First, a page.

What do students gain from being part of a global institution?
A college or university that is a global community opens students to new points of view, challenges their thinking about themselves and their world, and sets the stage for personal and professional growth. Exposure to people from different cultures helps students gain an appreciation for their own culture and equips them with the skills to succeed in a global economy. It also makes life more interesting and meaningful. It’s fun. I think former Yale President Kingman Brewster’s comment about the value of a liberal education applies equally to the value of global learning communities: “’Perhaps the most fundamental value of a liberal education is that it makes life more interesting. It allows you to think things which do not occur to the less learned; it makes it less likely that you will be bored with life.”
At Westminster College, we have found that the global community we have assembled has enriched our learning environment in so many ways. International students and U.S. students work together in every area of campus life—academics, research, student government, Greek life, leadership and service, and athletics. Our students form friendships on campus that lead to many local and international service activities. In many ways, the community is the curriculum, as students from around the country and throughout the world live and learn together.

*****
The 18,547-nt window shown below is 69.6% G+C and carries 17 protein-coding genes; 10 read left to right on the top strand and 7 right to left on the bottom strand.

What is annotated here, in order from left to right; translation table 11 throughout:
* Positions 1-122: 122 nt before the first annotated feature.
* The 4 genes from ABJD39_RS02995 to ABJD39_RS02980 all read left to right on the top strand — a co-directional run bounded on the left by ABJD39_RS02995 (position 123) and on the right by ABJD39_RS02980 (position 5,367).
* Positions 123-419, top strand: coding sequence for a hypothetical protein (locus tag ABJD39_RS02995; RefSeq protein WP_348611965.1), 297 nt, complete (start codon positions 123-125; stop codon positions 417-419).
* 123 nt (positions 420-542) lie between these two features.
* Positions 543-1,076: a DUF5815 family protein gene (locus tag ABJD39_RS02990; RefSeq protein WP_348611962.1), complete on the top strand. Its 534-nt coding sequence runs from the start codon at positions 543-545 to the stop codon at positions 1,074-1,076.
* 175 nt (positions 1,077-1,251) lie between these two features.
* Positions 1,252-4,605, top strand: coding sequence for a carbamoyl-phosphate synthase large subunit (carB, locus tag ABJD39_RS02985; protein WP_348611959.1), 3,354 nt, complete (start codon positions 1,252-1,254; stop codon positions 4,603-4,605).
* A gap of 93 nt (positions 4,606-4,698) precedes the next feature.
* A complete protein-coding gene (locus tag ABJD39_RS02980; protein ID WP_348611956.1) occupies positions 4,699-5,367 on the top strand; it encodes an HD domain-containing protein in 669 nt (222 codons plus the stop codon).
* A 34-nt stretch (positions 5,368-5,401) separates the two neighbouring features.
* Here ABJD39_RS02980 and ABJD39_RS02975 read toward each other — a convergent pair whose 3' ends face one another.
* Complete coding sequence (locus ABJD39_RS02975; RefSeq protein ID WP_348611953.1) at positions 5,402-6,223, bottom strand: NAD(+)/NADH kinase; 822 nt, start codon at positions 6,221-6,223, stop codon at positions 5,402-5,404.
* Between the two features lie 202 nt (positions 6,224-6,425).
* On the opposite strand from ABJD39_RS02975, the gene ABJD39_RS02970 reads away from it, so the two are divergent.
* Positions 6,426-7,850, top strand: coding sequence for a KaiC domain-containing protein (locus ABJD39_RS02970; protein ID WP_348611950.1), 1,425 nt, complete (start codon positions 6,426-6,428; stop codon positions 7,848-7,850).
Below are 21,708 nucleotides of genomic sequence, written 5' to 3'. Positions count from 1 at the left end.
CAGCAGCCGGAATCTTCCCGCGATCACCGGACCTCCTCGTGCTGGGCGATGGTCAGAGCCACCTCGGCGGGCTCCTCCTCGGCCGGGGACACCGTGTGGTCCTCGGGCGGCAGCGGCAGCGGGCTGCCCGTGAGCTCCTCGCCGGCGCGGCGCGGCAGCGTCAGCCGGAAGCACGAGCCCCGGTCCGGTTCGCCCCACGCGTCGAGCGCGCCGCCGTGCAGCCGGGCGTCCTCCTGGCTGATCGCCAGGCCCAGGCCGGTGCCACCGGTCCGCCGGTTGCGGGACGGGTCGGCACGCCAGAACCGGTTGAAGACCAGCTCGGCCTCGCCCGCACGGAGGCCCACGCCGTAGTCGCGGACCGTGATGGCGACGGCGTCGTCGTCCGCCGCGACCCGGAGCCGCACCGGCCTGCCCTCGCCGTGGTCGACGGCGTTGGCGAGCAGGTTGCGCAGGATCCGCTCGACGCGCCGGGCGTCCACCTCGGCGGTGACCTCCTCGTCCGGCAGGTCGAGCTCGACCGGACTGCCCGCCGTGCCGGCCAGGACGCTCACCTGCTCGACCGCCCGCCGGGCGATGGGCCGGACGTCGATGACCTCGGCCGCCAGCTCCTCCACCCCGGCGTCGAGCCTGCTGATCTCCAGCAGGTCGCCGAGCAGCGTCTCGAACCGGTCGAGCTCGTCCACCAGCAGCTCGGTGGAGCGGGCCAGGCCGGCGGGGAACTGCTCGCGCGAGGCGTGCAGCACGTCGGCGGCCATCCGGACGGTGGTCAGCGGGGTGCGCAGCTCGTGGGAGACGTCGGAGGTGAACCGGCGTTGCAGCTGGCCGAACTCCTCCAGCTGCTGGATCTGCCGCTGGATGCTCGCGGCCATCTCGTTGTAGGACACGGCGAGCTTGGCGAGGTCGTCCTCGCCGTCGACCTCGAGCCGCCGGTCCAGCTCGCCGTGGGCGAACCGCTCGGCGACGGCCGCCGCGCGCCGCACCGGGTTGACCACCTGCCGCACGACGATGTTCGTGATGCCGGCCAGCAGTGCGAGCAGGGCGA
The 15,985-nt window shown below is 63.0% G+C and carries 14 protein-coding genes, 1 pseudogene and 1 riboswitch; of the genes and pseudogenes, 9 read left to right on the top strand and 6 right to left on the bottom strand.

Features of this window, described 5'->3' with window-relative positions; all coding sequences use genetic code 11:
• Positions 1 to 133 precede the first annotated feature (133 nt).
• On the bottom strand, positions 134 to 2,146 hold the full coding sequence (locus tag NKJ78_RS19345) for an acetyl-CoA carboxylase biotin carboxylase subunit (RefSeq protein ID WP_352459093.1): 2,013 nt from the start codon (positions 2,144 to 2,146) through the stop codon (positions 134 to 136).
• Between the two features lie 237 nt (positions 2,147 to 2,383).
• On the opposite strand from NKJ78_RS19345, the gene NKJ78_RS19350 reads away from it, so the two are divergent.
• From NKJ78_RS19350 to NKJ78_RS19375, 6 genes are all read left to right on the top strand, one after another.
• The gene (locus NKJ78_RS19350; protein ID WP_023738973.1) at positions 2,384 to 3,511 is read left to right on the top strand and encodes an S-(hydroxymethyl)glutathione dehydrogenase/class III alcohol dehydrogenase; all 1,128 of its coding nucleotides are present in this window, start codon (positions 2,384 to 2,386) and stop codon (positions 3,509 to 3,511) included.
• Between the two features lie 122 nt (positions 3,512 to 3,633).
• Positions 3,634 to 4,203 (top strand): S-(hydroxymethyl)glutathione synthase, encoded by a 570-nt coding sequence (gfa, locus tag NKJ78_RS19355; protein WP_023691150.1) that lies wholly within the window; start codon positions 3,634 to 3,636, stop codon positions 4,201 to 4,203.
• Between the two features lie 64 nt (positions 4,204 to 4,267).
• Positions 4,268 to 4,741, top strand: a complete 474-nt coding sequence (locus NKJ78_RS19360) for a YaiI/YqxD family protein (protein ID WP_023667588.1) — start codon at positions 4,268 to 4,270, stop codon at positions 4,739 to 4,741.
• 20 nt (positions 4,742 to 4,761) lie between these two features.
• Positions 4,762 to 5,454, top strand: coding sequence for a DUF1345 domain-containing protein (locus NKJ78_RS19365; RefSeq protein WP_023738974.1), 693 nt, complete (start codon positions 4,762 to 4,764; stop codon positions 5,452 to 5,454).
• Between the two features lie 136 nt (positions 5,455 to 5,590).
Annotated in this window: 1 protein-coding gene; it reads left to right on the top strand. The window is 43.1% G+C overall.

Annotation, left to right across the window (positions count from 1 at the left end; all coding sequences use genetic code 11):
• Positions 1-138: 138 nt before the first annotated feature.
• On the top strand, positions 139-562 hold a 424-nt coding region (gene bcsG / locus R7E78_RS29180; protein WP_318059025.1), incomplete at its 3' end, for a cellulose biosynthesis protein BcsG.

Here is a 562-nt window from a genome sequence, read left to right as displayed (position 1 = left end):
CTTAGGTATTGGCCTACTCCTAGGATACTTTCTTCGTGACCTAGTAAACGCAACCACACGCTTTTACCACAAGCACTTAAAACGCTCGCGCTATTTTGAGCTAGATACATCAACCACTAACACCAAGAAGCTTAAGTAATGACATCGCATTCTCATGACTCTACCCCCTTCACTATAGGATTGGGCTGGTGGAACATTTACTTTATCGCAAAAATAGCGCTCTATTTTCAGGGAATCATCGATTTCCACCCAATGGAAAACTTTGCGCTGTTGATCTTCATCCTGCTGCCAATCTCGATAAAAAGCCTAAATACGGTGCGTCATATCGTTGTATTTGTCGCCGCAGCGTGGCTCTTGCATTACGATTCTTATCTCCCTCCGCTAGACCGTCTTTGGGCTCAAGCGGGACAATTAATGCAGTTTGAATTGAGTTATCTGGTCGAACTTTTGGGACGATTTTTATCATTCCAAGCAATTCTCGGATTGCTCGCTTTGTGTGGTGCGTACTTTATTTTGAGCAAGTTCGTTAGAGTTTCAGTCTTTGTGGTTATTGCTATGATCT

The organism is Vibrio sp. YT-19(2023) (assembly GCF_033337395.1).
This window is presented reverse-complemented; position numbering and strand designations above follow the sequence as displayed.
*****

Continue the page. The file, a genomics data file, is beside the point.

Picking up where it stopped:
To illustrate our approach, in addition to traditional study abroad and international travel courses, which we offer in abundance, we also have created a program called Take-a-Friend-Home, which is designed to foster deep friendships between international and U.S. students and provide for significant cultural immersion. This program provides the funding for international and U.S. students to travel to each other’s homes during summer and winter breaks. Participation is limited, and students compete for this program by writing a curriculum that outlines what each will learn from the experience. Before they travel, they take a for-credit course that prepares them for cultural immersion; when they return, they write a reflection paper and share their experiences with the College community.
What do you think other institutions can learn from what’s happening with the globalization of higher education?
In the 21st Century, “global education” is redundant—if it isn’t global, it isn’t an education. Both in terms of content and process, students will be better prepared for the challenges they will face after college if their education is global. College graduates must possess the knowledge, skills, and habits of mind that will allow them to thrive in a global community.
Well, that concludes my interview with President George B. Forsythe. I would like to thank him for taking time out of his busy schedule to speak with us.
Your email address will not be published. Required fields are marked *
Save my name, email, and website in this browser for the next time I comment.
Could training in implicit bias be helpful at your institution?